FAQs (Frequently Asked Questions)






If I win damages in a lawsuit against the police, who will pay the damages?

In almost all of our cases, an insurance company or the police officer’s employer pays the judgment for the police officer. Police officers generally do not pay anything themselves. In Massachusetts, many cities and towns have insurance that covers police officers. Some of the big cities are self-insured, which means that they have set aside funds to pay judgments.

When a police officer commits misconduct while on duty, his employer usually will pay the judgment. The exception is a willful criminal violation—for example, a police officer who rapes a woman after an arrest. If the police officer acted criminally, his employer may refuse to pay a judgment against him. In a case like that, you need to be able to win a judgment against the city or town to ensure that you will be compensated for your injury.      

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If I win my civil suit against police officers, will the officers lose their jobs or face discipline?

A civil suit does not result in discipline of a police officer. Discipline is imposed only by an internal administrative investigation. Police departments do not usually consider civil verdicts or settlements in deciding whether to conduct administrative investigations. The verdict itself has no effect on the result of an administrative disciplinary decision. However, in rare cases, internal investigations have found that officers who lied at their depositions for civil lawsuits should be fired for untruthfulness. You can read more about these rare cases at the bottom of our page about police misconduct.

If your goal is to see that a police officer is disciplined, you should file an internal administrative complaint with the police department. You can file an internal complaint and a civil suit at the same time but you should consult with your lawyer before you file the internal complaint.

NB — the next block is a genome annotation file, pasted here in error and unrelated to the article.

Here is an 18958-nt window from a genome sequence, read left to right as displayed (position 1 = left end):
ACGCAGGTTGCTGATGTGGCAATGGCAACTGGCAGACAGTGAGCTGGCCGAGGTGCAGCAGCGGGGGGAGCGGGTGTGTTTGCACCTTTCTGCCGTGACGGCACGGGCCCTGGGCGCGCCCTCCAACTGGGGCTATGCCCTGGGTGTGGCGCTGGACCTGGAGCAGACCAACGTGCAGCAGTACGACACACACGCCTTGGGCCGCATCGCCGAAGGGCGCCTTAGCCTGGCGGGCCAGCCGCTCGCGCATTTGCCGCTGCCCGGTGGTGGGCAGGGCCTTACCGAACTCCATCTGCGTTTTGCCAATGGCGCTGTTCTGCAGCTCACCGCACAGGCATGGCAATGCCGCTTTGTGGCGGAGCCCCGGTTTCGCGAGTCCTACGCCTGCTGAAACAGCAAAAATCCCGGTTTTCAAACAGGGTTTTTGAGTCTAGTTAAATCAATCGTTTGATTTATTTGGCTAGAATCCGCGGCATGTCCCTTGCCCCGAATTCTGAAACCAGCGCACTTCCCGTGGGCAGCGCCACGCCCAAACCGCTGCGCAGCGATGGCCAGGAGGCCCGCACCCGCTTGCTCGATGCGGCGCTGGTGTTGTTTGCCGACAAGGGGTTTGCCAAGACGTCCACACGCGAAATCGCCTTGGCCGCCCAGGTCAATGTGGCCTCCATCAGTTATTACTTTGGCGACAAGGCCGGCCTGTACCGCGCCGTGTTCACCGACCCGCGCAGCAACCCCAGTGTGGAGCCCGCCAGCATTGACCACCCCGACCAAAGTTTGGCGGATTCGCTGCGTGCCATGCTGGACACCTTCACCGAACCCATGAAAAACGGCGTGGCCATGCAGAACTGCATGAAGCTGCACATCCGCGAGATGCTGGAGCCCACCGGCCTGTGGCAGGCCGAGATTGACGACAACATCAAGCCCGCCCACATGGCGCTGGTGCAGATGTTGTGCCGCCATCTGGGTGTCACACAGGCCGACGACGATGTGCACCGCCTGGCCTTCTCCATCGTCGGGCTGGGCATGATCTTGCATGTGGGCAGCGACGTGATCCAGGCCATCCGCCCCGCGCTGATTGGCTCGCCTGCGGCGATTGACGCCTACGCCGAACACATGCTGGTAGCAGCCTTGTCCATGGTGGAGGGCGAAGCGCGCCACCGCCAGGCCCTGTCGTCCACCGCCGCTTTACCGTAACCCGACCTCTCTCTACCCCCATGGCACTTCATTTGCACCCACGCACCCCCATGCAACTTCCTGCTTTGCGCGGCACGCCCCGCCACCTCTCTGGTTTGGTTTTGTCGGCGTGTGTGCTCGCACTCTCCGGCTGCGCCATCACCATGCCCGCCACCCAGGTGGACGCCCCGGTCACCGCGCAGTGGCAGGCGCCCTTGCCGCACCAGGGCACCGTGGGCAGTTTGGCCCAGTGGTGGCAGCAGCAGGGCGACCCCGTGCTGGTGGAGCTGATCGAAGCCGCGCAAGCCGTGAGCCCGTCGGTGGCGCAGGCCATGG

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How do I pay your fee?

In most of our cases, we work on a contingent fee basis. This means that you pay us a fee only if we win the case. Most often, our fee is a percentage of the amount you recover. In civil rights cases, the court can also award an amount for attorneys’ fees to be paid by the person you sued. These court-awarded attorneys’ fees are generally only available if we win your case after a trial. In cases where the court awards attorneys’ fees, we reduce the percentage that you pay from your recovery by the amount that will be paid by the person you sued.

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What about the expenses of litigation?

We ask most clients to pay some or all of the costs of a case. These costs can be several thousand dollars. When a client cannot pay the costs immediately, we pay them, but we do expect to be reimbursed. If we are successful, you pay back the expenses from your recovery. We will discuss the likely expenses before we file the case, and we will keep you informed of large expenses as the case goes on. Typically the largest expenses are to pay for the time of expert witnesses, such as medical doctors, and to pay the costs of depositions.